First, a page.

WASHINGTON -- Surging coronavirus cases across the United States may offer one upside, increasing the chances of a vaccine breakthrough before November, Dr. Anthony Fauci, the leading infectious disease expert on the White House coronavirus task force, told McClatchy in an interview Friday.
That could be a silver lining for President Donald Trump, who has been pushing for the discovery of a COVID-19 vaccine before the November 3 election amid sinking poll numbers over his handling of the pandemic.
The sheer scope of the current outbreak could speed up clinical trials currently underway for potential vaccines, Fauci said, by generating data on their effectiveness more quickly from volunteers located in coronavirus hot spots.
"The more infections you have in the community, the quicker you get an answer," Fauci said. "We don't want there to be a lot of infections in our country. But on the other hand, if there are, we get an answer regarding the efficacy of the vaccine sooner."
Phase III clinical trials for two potential vaccines -- from Moderna, a biotechnology company, and Pfizer, a pharmaceutical giant -- began on July 27. Advanced trials for other vaccine candidates from companies such as Johnson & Johnson and AstraZeneca are set to begin within weeks.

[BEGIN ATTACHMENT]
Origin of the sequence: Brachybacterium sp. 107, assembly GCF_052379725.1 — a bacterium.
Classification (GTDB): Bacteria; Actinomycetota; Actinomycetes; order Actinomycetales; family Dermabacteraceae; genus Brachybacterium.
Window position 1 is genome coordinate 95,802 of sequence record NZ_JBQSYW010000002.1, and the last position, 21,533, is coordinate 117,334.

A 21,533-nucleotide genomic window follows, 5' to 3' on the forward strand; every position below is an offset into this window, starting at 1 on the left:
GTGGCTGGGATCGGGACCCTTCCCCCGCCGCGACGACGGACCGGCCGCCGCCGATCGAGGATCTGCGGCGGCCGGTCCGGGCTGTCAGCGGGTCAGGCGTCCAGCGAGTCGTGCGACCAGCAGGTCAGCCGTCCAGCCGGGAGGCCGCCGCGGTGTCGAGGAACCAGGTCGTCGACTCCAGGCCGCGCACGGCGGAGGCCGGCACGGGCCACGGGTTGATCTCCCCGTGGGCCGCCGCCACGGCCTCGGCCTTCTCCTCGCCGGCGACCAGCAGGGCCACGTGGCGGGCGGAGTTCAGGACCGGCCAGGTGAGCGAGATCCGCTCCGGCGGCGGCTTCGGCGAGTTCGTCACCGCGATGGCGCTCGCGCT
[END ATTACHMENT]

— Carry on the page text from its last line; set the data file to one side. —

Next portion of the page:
Fauci said he expects those first two trials will be fully set up, with roughly 30,000 individuals recruited as volunteers for each study, within six weeks, by mid-September.
"If everyone has their full scale immunization by October or so, you should get some results by November or December," Fauci said. "If we have a large number of infections, we could get an answer sooner than November, December. But my projection, and that of almost everybody who's involved in this, is that it is more likely -- though not definitive -- that it is more likely that it will be November and December. But it is possible that it could be earlier."
Trump administration officials have made it a top priority to declare a vaccine discovery by November, launching Operation Warp Speed -- a federal program to discover, produce and deliver 300 million doses of a coronavirus vaccine by January -- to coordinate the all-of-government push.
The president's focus on that program has led some scientists to express concern that the administration may rush a vaccine to market before it is fully ready.
Trump told reporters at the White House on Thursday that the discovery of a vaccine before the November vote could help his election prospects.